Strat Packer's blog
Creative and intellectual output beyond the realm of my day job
Classic Splinter Cell is back after a 15-year hiatus!
Ubisoft has announced that it’s working on a Splinter Cell remake! This Christmas miracle landed on my desk just in time for the last article of the year, so join me one last time in 2021 as we run through what we know (and what we don’t) about this long-awaited revival of a beloved series.
It’s been a long time coming. There hasn’t been a Splinter Cell game at all since 2013’s Blacklist, and many fans (myself included) feel there hasn’t been an entry that has respected the series’ stealth ethos in more than 15 years. After all that time, many thought that Sam Fisher might never return to the shadows, and so many rumours circulated over the years that it became easy to dismiss any talk of a new game instantly. But here we are.
If you believe the people in the promotional YouTube video, Splinter Cell is valued as the series that defined what Ubisoft could make - and could be - at a time when it was largely known for Rayman. Fast forward to 2021 and you might be a little nervous, as the company is now known for churning out regular Assassin’s Creed games and its recent player-angering announcement that it would be introducing NFTs to some of its upcoming titles.
Still, all the noises coming from the developers in the video make it sound like they understand and cherish what made Splinter Cell special. All the key elements - the importance of light and shadow, the little details like realistic bullet holes in fish tanks, and of course Sam’s signature night vision and infrared goggles - are discussed. The team also note the cinematic nature of the game and its story (although there’s been no word yet on whether fan favourite Michael Ironside will reprise the lead role or not).
What do we know?
But really, we currently know very little about the new Splinter Cell remake. After dissecting the video and the accompanying Ubisoft press release, I can say only the following for certain (as far as anything is certain in gaming):
- The remake is being developed by Ubisoft Toronto and is in “the earliest stages of development”, so don’t expect it any time soon
- The game is being rebuilt using the Snowdrop engine, which is the same one used by Ubisoft’s upcoming Avatar and Star Wars games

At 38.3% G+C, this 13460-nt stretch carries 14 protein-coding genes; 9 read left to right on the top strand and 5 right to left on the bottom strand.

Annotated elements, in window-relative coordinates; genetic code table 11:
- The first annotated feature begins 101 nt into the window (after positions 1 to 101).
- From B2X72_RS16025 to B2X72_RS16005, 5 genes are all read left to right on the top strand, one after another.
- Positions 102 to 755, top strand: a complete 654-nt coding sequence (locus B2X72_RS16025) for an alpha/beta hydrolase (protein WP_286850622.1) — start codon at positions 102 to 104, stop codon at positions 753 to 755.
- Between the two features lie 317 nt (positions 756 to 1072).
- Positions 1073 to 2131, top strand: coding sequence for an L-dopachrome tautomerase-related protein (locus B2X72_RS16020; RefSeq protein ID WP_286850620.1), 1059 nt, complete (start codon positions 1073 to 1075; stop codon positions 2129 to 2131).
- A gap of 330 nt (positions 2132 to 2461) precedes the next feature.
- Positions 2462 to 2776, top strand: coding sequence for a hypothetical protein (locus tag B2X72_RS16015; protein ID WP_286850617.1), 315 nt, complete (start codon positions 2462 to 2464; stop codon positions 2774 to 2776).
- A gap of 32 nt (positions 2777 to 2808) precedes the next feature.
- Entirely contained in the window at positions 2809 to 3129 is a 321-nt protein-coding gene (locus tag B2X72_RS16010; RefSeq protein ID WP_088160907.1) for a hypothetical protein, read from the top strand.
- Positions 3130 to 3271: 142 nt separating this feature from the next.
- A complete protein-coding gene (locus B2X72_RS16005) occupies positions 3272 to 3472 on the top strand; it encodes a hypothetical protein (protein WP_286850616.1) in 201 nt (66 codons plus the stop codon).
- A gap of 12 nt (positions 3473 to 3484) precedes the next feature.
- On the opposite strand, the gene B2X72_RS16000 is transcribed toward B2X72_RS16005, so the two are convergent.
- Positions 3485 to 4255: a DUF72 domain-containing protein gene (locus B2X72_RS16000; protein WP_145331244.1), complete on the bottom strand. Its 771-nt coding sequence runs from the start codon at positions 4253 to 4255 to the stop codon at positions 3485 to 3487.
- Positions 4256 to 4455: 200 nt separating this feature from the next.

- Many of the team are “stealth purists” who worked on earlier Splinter Cell games and want to their “spirit” to “remain intact”
- The game will remain linear, which hopefully means Splinter Cell will avoid the curse of Ubisoft’s frequently bland open-world collectathons
- Unlike more recent games in the series, the remake will reward players who play tactically with the objective to “be a ghost”
- The remake will receive a visual upgrade with possible innovation in animation, AI, and audio - Ubisoft says this will deliver “the spirit of the old with the comfort of the new”
So in summary: not much. We can essentially say that Ubisoft is working on a Splinter Cell remake that will be available at some point in the distant future and will bear some level of resemblance to the older games in the series, but details are certainly very thin on the ground.
It’s probably too early to get excited, but as somebody who’s been waiting for a “real” Splinter Cell game since 2006’s Double Agent (or 2005’s Chaos Theory, if we’re being less generous) it’s very difficult not to.
But the unease underlying any optimism about the Splinter Cell remake is necessary because of how much the games industry has changed since the first game’s release in 2002. New entries in beloved series are launched as £60 microtransaction shopfronts, single player campaigns bizarrely require internet connections, and companies that always have their sights set on the next trendy buzzword now see NFTs as their next big moneymaker.
A recent example of a rerelease gone wrong was Grand Theft Auto Trilogy - The Definitive Edition, which initially looked like some easy fan service to restore some old favourites but turned awry when Rockstar delivered an often ugly, glitchy mess for the full retail price of a brand new game.
Will the Splinter Cell remake falter in a similar way? For now I can take some comfort in the developers’ words and the fact that this appears to be a full remake (unlike GTA, which was only a remaster), but we’ll only find out for sure as we get more details, gameplay videos, and eventually get our hands on the full game. It’s going to be a long wait for sure.